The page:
We’re in for a windy ride today! How can we do a wind nature study when we can’t see wind and can’t even really hear it? Great question! Observing the wind is less about looking for the nature specimen and more about looking for signs that it’s there.
What is wind?
If you had to give a definition of wind, what would you say? The wind is a little hard to describe since we can’t actually see it, but we definitely know that it’s there because of the way it moves things as it blows.
So what’s an official way to describe it? Well, the dictionary says it’s the “perceptible natural movement of the air, especially in the form of a current of air blowing from a particular direction”. I’m not so sure that was entirely helpful. Or was it? Let’s break that definition down just a bit…
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Perceptible means we can either see something or notice it. So when air is moving, we can see signs that let us know it’s moving. The rustle of leaves of a tree and a flag flapping on a flag pole are both examples of wind being perceptible to us. We can see those things and notice the air is moving.
Now, the definition said that wind is the movement of air, especially in the form of a current of air blowing from a particular direction. If you’ve ever flown a kite, I bet you are able to tell that the wind was mainly blowing in one direction because your kite kept flying the same way. While you couldn’t see the wind, you could tell that it was coming from one specific direction and carrying your kite along as it passed by.
Why does the wind change?
You know that sometimes the air seems relatively still and you might only see the leaves on a tree shiver every once in a while as the air moves. But other times, the air is moving so fast and rushing past so hard that we get warnings from the meteorologist to secure loose things in our yard and stay indoors.
Why is the wind gentle sometimes and not at other times? It’s a little hard to understand, but basically, as the earth rotates, the sun heats some parts more than others. In warmer spots, the air expands and rises. As it rises it leaves low air pressure below it. In colder spots, the air is cool and it falls, making something called high pressure.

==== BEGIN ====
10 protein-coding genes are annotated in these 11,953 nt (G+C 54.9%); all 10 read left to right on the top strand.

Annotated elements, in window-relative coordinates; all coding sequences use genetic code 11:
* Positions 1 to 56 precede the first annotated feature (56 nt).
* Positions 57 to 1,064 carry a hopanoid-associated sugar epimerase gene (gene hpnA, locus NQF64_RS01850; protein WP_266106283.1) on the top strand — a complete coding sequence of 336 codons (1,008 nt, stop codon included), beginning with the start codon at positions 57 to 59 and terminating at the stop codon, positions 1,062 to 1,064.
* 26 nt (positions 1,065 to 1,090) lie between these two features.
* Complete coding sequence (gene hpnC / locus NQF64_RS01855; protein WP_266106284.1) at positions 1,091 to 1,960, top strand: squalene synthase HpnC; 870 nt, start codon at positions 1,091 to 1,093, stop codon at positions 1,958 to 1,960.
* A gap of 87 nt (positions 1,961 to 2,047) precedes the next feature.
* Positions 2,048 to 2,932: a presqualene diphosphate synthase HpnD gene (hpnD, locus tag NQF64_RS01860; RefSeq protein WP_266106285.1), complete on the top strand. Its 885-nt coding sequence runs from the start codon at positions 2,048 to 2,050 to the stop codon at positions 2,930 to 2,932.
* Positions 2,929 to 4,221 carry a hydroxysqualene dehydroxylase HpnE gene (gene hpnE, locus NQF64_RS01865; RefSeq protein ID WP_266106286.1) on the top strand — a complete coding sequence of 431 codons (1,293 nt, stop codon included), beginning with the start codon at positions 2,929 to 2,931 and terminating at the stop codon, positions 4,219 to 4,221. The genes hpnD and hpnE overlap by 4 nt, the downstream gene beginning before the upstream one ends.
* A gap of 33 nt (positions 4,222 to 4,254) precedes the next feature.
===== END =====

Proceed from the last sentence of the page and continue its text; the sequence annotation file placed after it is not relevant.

The air is made of gases that like to move from high pressure to low pressure areas. And this movement is what creates wind. The bigger the difference between the high and low pressures in an area, the faster the movement is. The faster the movements, the more perceptible the wind is to us.
Wind Nature Walk Challenge
Today’s nature walk challenge is easy peasy. Grab your nature journal and colored pencils before heading out the door and go on the hunt for things that are moving in the wind. As you sketch the things you see, try to make them look like they’re in motion and try to show whether that motion is gentle from a gentle wind or powerful from a powerful wind.
Here is an extra challenge for those of you that love photography. Bring along a camera and try to capture the movement of wind on some specimens. It’s harder than you think to take a picture that proves that the wind is blowing.
Whether you draw sketches or take photographs, have your parents share them on social media and tag me @ourjourneywestward so I can see just how windy it is where you are today!
Next week, we will be learning about sedimentary rocks. Until then, happy nature exploring!
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